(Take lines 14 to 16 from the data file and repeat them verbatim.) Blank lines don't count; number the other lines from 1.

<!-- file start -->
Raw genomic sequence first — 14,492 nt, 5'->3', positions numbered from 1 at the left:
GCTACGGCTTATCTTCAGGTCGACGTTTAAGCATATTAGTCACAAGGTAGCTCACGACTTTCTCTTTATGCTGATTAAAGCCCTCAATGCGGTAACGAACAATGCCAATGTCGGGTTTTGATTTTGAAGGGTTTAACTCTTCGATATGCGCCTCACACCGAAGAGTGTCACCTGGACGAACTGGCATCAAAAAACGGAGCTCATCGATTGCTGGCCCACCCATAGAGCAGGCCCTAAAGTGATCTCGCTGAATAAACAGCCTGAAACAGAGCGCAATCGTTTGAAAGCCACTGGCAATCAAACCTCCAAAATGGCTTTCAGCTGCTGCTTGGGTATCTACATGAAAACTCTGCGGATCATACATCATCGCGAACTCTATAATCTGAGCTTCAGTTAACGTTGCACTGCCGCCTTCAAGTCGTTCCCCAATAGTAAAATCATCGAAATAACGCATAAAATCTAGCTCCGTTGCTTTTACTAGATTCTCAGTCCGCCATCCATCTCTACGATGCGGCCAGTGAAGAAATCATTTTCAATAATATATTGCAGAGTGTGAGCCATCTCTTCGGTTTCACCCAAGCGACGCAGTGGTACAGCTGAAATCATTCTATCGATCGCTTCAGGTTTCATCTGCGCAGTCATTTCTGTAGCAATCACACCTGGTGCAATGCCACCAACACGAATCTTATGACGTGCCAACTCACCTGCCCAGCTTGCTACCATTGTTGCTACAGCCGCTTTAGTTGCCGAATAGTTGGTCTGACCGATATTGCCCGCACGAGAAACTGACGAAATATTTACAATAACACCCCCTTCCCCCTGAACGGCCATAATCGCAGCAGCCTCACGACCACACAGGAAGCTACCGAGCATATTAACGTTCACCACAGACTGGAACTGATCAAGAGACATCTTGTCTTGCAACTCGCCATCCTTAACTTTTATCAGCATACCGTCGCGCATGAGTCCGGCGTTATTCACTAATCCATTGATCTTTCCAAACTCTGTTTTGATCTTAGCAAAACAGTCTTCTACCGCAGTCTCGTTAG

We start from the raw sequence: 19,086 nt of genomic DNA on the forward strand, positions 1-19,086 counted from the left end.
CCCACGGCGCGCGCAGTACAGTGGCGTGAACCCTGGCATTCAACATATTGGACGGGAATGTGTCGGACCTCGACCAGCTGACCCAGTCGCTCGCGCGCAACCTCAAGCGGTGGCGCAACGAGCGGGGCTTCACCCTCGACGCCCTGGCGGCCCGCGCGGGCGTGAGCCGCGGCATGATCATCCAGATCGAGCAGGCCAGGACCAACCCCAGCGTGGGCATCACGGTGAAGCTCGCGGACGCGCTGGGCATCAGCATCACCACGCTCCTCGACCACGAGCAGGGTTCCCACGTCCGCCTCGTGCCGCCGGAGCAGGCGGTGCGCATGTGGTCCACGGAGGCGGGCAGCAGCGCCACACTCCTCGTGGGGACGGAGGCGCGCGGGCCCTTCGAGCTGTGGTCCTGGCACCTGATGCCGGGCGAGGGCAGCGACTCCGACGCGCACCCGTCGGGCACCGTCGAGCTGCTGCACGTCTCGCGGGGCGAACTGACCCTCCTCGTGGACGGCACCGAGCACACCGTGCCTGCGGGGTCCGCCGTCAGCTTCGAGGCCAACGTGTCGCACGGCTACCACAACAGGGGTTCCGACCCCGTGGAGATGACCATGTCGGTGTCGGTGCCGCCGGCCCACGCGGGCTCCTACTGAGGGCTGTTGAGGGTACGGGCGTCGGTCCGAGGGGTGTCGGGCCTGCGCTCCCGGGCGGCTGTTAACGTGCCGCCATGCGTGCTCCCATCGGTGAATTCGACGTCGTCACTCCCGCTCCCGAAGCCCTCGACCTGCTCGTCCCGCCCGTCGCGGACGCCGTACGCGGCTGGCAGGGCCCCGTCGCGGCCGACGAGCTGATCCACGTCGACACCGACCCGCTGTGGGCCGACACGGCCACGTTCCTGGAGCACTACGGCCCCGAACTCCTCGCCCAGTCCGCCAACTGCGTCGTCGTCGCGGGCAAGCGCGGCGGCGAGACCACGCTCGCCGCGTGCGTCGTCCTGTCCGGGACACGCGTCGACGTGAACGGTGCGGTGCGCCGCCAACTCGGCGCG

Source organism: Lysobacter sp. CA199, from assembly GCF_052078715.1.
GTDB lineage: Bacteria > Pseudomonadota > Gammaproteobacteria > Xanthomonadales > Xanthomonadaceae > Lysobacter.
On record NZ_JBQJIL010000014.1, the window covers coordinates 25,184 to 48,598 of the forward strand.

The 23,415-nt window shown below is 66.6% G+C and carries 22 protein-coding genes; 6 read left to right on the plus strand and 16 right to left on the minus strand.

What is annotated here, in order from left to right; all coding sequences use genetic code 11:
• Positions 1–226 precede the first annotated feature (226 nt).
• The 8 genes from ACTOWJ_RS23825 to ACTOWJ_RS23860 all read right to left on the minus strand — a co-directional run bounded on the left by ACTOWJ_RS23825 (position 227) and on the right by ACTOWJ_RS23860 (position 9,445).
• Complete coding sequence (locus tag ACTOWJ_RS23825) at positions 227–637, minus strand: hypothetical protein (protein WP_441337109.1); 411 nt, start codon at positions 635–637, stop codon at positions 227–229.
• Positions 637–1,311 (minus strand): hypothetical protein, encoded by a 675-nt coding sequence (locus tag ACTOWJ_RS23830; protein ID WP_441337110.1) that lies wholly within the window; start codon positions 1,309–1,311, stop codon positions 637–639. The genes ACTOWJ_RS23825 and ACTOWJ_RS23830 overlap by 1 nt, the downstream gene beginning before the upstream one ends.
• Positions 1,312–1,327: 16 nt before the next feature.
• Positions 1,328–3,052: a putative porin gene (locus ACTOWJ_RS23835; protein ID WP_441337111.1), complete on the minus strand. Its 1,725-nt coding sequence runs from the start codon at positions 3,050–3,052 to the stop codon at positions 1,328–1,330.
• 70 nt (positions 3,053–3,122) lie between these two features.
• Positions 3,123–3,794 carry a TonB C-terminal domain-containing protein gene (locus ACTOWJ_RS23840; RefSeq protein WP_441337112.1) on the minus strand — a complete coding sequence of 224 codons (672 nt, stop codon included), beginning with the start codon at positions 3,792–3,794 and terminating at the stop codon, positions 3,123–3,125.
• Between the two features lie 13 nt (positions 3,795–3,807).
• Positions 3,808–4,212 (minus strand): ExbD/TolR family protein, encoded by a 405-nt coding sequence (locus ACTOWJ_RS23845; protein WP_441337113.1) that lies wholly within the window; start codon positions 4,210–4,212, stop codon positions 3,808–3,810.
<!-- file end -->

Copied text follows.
• Positions 1,312–1,327: 16 nt before the next feature.
• Positions 1,328–3,052: a putative porin gene (locus ACTOWJ_RS23835; protein ID WP_441337111.1), complete on the minus strand. Its 1,725-nt coding sequence runs from the start codon at positions 3,050–3,052 to the stop codon at positions 1,328–1,330.
• 70 nt (positions 3,053–3,122) lie between these two features.